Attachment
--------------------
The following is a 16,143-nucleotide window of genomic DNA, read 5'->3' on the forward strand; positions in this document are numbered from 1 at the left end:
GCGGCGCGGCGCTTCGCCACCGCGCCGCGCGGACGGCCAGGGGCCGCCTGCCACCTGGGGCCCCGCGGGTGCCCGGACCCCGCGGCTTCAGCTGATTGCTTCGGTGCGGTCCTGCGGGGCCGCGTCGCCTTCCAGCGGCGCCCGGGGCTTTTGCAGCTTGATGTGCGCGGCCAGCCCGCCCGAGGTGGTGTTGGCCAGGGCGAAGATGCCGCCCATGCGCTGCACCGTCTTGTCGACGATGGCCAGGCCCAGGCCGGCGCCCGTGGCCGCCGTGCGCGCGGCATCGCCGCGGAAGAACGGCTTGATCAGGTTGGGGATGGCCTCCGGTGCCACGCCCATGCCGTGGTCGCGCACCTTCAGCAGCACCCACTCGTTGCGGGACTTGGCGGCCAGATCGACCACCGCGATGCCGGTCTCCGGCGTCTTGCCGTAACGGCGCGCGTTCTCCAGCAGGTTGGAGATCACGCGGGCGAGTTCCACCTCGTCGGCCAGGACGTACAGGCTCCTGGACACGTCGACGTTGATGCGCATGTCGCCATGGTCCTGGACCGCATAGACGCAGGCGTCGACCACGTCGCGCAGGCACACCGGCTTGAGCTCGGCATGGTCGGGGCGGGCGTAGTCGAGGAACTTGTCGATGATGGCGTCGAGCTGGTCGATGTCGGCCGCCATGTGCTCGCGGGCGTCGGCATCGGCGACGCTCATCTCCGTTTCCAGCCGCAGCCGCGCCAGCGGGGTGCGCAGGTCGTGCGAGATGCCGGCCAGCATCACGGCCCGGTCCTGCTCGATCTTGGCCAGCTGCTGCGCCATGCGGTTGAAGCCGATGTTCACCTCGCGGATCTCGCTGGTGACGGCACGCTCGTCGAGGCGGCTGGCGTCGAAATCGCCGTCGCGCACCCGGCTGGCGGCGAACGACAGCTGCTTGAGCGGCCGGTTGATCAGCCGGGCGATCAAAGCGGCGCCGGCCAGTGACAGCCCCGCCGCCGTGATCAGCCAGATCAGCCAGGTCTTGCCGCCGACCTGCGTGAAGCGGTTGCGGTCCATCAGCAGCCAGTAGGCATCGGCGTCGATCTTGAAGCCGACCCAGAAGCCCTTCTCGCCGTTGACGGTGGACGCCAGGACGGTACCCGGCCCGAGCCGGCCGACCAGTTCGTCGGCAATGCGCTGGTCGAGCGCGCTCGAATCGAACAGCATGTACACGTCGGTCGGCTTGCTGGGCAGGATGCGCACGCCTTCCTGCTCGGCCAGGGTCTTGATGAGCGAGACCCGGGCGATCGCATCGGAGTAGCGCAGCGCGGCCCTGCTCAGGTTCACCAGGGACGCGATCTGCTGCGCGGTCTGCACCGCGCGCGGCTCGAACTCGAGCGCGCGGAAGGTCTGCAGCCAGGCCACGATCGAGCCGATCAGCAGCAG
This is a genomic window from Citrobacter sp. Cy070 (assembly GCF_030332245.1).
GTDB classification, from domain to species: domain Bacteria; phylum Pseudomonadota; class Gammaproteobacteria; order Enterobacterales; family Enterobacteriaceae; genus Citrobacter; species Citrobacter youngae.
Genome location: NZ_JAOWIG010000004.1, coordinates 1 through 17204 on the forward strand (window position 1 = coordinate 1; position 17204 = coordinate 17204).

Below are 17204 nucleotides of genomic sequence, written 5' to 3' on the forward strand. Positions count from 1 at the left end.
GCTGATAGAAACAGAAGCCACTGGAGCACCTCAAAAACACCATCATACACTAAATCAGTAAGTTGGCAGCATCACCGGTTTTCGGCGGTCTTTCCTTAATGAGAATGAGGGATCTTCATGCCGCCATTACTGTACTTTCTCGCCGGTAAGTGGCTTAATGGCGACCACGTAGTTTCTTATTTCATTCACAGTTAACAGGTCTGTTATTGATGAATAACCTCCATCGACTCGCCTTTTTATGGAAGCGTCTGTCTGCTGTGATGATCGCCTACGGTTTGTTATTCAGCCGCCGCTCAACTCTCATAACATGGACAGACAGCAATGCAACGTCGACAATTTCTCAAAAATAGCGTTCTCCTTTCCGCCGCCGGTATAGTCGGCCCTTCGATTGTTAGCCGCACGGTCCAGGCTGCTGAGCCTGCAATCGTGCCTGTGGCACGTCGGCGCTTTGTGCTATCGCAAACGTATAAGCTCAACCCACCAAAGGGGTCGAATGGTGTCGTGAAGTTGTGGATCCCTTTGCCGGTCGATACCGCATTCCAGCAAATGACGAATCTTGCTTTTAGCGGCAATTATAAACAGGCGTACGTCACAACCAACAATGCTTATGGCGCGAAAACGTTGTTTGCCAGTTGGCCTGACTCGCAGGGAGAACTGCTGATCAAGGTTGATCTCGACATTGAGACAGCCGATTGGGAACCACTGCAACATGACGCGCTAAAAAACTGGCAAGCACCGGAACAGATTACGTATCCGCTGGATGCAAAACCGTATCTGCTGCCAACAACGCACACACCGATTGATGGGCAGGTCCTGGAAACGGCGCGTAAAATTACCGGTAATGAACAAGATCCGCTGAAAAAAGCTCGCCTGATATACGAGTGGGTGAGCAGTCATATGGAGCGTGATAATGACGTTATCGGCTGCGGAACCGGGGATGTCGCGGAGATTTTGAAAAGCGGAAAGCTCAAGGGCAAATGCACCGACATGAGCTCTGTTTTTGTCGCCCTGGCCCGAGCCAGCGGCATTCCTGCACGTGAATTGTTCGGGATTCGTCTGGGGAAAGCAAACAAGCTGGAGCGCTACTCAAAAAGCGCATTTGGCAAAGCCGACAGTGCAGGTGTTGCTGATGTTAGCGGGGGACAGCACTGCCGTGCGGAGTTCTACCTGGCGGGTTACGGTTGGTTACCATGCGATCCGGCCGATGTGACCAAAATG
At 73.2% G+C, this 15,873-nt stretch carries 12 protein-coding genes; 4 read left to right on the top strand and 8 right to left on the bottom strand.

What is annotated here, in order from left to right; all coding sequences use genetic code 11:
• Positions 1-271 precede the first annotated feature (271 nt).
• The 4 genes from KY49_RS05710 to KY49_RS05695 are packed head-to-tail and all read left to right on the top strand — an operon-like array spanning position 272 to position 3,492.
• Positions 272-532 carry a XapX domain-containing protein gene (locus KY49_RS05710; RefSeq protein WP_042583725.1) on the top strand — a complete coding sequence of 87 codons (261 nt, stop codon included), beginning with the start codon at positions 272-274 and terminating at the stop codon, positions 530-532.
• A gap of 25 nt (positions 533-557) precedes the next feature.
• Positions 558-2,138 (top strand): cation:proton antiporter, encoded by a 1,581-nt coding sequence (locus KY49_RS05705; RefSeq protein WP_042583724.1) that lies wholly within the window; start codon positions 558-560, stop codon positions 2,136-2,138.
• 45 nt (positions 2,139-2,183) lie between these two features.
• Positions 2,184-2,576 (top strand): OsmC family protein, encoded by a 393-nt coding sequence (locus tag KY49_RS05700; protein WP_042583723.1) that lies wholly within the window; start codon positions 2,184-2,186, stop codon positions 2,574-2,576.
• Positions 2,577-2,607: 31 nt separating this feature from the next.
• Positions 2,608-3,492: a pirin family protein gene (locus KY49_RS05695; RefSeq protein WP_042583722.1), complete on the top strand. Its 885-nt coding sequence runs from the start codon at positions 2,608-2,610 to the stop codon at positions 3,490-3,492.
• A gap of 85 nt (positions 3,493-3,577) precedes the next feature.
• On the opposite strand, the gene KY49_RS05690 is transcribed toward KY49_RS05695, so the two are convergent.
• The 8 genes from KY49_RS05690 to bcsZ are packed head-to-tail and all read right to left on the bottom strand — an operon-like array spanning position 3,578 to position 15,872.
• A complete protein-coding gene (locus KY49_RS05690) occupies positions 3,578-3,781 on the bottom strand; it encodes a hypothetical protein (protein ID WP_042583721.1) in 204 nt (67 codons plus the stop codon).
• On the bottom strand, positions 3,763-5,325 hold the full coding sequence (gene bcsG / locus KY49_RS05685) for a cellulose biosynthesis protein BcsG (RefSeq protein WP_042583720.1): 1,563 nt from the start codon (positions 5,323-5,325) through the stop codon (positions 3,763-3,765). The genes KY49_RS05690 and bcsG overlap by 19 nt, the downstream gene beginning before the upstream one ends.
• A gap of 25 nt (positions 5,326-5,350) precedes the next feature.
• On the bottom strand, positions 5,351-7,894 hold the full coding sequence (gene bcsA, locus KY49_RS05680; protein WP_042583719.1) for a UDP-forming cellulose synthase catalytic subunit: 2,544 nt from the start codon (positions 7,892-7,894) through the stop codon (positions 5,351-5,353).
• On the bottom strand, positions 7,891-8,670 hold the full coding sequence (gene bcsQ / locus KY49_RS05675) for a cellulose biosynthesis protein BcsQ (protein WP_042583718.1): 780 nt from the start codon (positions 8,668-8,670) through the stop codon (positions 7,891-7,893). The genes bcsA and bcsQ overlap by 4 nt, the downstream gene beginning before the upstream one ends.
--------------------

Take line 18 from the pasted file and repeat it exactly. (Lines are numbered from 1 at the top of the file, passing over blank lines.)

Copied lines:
• Positions 2,608-3,492: a pirin family protein gene (locus KY49_RS05695; RefSeq protein WP_042583722.1), complete on the top strand. Its 885-nt coding sequence runs from the start codon at positions 2,608-2,610 to the stop codon at positions 3,490-3,492.